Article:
A Financial Industry Regulatory Authority panel has ruled in favor of Merrill Lynch, a current broker and a former broker in a dispute with two clients, who had accused the firm and its brokers of negligence, fraud and other infractions while handling their investments.
In its Dec. 13 decision, the FINRA panel dismissed the clients’ claims “in their entirety with prejudice.” The claimants were Ilir Hasani and Ivana Vanacova, described in the panel’s decision as two European women who opened up a brokerage account with Merrill Lynch.
Respondent Michael Wasserman served as their financial advisor during the time cited in the clients’ complaint; he remains a broker with Merrill Lynch, according to his profile at FINRA’s BrokerCheck website.
Respondent Matthew Ian Warshaw dealt briefly with the clients at the start of their relationship with Merrill Lynch and was not their financial advisor at the period cited in the dispute; he left the firm (to join Raymond James) before the claims were made, according to BrokerCheck.
Hasani and Vanacova accused the firm and the brokers of negligent misrepresentation, fraudulent misrepresentation, unfair and deceptive practices in securities transactions, breach of contract and more, according to FINRA. In a Joint Amended Statement of Claim, the claimants added a claim of failure to supervise.
The claimants had deposited a “substantial amount of money” into their Merrill Lynch account with the availability of margin borrowing, according to FINRA.
There was evidence presented during the dispute that showed the claimants received written disclosures when the account was opened, describing the firm’s margin lending program, including the risks associated with margin, the margin rate and how margin functioned, the panel said in the decision.
What Went Wrong
From the start, the claimants had said they wanted to invest in stocks of their own choosing and “made clear” to Wasserman that they knew what they wanted to invest in and were confident of their success, according to the FINRA panel.
They bought shares in several companies that initially increased in value. But, when the stocks went down, the women increased their positions in the stocks, informing Wasserman they believed when stocks lost value was the best time to increase their investment in them, according to the FINRA panel.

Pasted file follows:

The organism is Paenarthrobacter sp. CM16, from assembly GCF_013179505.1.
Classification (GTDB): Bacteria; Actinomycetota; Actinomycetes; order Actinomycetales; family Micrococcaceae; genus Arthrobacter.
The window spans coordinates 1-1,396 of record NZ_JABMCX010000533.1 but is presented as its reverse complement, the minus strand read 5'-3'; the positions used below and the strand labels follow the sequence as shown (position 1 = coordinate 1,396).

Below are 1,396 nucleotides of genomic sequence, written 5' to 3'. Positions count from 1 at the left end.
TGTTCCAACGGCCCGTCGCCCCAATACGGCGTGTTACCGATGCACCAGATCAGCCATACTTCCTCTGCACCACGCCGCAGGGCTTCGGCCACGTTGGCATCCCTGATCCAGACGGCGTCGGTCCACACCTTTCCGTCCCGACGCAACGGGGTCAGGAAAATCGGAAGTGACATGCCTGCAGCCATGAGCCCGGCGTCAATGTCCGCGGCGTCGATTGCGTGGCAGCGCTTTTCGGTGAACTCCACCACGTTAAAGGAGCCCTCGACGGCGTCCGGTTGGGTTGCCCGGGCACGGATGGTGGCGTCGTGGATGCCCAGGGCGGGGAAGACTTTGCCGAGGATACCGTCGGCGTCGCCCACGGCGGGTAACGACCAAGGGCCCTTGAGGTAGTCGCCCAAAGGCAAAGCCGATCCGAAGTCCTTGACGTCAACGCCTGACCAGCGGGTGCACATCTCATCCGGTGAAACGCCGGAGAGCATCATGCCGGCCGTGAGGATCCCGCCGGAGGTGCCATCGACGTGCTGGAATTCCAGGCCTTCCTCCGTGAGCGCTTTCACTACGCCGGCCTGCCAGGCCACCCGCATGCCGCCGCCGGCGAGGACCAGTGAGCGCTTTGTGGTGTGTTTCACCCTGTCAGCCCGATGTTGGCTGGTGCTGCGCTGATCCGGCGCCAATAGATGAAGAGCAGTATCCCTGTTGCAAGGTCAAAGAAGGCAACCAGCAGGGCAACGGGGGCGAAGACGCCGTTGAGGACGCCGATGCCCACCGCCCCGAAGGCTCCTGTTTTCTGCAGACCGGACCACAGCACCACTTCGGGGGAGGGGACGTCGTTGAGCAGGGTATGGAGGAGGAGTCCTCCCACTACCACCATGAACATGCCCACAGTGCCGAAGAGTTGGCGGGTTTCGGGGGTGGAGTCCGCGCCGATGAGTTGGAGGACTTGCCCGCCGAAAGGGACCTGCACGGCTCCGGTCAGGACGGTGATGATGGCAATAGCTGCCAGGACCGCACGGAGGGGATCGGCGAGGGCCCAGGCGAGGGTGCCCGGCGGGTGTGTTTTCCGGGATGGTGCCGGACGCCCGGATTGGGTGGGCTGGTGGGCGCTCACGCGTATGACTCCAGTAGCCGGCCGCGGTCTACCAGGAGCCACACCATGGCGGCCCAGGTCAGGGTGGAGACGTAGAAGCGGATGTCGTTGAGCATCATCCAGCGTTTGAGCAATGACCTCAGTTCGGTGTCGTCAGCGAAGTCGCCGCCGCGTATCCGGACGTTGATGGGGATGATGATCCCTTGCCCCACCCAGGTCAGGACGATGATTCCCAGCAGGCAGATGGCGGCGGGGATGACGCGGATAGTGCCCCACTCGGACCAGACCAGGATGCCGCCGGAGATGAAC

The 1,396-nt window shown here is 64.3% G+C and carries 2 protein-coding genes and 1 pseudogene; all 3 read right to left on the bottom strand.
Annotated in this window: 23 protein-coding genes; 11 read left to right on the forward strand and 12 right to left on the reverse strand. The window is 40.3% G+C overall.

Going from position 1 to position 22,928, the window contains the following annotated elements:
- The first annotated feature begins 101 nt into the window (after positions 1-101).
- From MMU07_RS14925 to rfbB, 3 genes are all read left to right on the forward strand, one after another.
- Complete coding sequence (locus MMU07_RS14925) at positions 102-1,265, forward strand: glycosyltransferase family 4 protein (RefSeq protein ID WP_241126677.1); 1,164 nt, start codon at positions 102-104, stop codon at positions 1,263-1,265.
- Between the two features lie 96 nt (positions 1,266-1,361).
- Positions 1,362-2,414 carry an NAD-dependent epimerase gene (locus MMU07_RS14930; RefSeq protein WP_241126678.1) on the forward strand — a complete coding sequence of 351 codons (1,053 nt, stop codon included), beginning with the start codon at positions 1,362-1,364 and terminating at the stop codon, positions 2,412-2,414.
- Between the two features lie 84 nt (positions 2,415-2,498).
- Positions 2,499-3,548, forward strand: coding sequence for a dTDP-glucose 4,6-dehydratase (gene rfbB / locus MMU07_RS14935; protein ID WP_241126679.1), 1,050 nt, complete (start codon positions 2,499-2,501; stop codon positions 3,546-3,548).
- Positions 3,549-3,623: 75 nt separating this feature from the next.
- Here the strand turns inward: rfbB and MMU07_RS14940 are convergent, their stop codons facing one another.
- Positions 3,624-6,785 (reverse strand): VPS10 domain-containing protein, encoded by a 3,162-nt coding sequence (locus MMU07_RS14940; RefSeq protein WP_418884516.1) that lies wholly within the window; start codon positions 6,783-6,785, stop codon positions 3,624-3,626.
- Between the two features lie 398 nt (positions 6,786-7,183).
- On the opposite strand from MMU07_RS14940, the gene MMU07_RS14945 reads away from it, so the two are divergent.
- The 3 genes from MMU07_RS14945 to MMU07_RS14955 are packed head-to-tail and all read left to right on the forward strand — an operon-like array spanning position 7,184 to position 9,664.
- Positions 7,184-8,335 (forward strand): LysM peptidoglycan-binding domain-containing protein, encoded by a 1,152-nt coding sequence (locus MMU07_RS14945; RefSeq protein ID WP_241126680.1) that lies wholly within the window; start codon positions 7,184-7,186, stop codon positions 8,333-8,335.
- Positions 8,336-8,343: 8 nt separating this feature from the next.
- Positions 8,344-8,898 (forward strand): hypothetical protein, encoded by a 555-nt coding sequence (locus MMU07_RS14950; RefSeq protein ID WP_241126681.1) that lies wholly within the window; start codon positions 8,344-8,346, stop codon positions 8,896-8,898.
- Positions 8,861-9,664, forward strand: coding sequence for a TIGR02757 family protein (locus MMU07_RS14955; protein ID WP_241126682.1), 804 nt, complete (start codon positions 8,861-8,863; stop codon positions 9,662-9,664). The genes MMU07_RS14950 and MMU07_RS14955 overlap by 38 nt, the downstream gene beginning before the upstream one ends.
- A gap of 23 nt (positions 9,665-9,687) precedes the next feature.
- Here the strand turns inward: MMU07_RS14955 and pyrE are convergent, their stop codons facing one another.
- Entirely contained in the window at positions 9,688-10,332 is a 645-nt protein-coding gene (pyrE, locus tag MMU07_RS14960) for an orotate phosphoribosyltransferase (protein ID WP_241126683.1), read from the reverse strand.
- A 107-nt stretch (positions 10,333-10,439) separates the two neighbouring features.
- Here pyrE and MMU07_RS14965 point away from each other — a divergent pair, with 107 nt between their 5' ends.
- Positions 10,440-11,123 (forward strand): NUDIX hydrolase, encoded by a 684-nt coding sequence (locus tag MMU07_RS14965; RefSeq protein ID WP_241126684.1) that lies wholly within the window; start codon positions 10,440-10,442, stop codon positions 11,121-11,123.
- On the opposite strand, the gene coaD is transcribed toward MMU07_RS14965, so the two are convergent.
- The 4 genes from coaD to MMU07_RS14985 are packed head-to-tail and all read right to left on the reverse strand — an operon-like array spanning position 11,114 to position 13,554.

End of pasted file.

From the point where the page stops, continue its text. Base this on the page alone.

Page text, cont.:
While the account was open, the claimants made all investment decisions on their own, and “neither sought nor did they receive advice” from Wasserman on what to invest in or how to manage their portfolio, the panel said.
Claimants also “used margin almost immediately [and] they continued doing this throughout the time the account was open,” the panel said, adding “there was evidence showing that at least at one period in the account where the Claimants made about $1 million dollars in profit and yet, did not pay off the margin account.”
But, within six months from the opening of the account, the portfolio had “lost value triggering the first of many margin calls,” the panel noted.
The claimants responded by depositing additional funds into the account or the investments reversed and increased in value to cover the margin deficit, according to the panel; often, “shares had to be sold to meet the margin calls in accordance with the terms of the margin agreement.”
The claimants said they didn’t receive written disclosures and that Wasserman never adequately informed them about how a margin account worked and said they believed a margin account was similar to a European bank loan where stock held by the bank would not be liquidated to cover diminishing equity, according to the panel.
However, the record was “replete with disclosures describing margin and how it worked,” the panel said, adding the evidence didn’t show Wasserman violated any laws or obligations to his clients or that he was a threat for future violations.
Most of the arbitrators ruled in favor of expunging all references to the arbitration from Wasserman’s FINRA registration record.
A dissenting arbitrator said that the broker didn’t seem to do enough to “ensure that ample disclosures” of the risks of investing in certain transactions and strategies involving speculation and margin trading were being received by the clients — despite the fact that they were apparently traveling in Europe and rarely went to New York to get their mail.
It was “unclear why he did not take the additional step of copying them electronically on all compliance management letters issued for the margin account rather than just once in an email,” the dissenting arbitrator said.
The claimants lost about $2.3 million, according to Lee Holland, an attorney at the Investment Advocates in Concord, Massachusetts, who has been representing them. His clients “live in Germany, but have resided in several European countries,” he said Dec. 20, noting “the case will be appealed.” Merrill Lynch did not immediately provide a comment to ThinkAdvisor.
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